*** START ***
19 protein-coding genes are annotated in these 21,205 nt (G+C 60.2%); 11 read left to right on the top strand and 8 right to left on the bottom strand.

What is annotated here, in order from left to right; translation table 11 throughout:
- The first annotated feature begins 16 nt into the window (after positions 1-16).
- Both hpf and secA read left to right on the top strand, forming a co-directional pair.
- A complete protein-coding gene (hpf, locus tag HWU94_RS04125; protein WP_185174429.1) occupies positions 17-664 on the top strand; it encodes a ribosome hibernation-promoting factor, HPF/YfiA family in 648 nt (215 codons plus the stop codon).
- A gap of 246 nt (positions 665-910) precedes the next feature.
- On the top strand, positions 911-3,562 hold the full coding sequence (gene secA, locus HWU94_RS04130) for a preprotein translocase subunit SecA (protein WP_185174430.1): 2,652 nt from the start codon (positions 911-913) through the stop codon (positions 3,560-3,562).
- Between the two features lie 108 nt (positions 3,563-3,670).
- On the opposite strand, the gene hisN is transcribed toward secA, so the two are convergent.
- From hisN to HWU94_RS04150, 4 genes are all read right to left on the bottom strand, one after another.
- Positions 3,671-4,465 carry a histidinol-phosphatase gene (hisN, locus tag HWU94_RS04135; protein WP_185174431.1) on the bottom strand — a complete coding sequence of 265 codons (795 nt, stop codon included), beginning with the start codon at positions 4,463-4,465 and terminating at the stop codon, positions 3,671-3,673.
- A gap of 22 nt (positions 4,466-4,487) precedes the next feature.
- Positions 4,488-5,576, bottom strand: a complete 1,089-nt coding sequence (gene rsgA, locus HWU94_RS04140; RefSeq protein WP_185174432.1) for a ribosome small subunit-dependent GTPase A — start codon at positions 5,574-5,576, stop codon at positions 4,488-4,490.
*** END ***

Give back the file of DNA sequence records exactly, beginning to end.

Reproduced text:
19 protein-coding genes are annotated in these 21,205 nt (G+C 60.2%); 11 read left to right on the top strand and 8 right to left on the bottom strand.

What is annotated here, in order from left to right; translation table 11 throughout:
- The first annotated feature begins 16 nt into the window (after positions 1-16).
- Both hpf and secA read left to right on the top strand, forming a co-directional pair.
- A complete protein-coding gene (hpf, locus tag HWU94_RS04125; protein WP_185174429.1) occupies positions 17-664 on the top strand; it encodes a ribosome hibernation-promoting factor, HPF/YfiA family in 648 nt (215 codons plus the stop codon).
- A gap of 246 nt (positions 665-910) precedes the next feature.
- On the top strand, positions 911-3,562 hold the full coding sequence (gene secA, locus HWU94_RS04130) for a preprotein translocase subunit SecA (protein WP_185174430.1): 2,652 nt from the start codon (positions 911-913) through the stop codon (positions 3,560-3,562).
- Between the two features lie 108 nt (positions 3,563-3,670).
- On the opposite strand, the gene hisN is transcribed toward secA, so the two are convergent.
- From hisN to HWU94_RS04150, 4 genes are all read right to left on the bottom strand, one after another.
- Positions 3,671-4,465 carry a histidinol-phosphatase gene (hisN, locus tag HWU94_RS04135; protein WP_185174431.1) on the bottom strand — a complete coding sequence of 265 codons (795 nt, stop codon included), beginning with the start codon at positions 4,463-4,465 and terminating at the stop codon, positions 3,671-3,673.
- A gap of 22 nt (positions 4,466-4,487) precedes the next feature.
- Positions 4,488-5,576, bottom strand: a complete 1,089-nt coding sequence (gene rsgA, locus HWU94_RS04140; RefSeq protein WP_185174432.1) for a ribosome small subunit-dependent GTPase A — start codon at positions 5,574-5,576, stop codon at positions 4,488-4,490.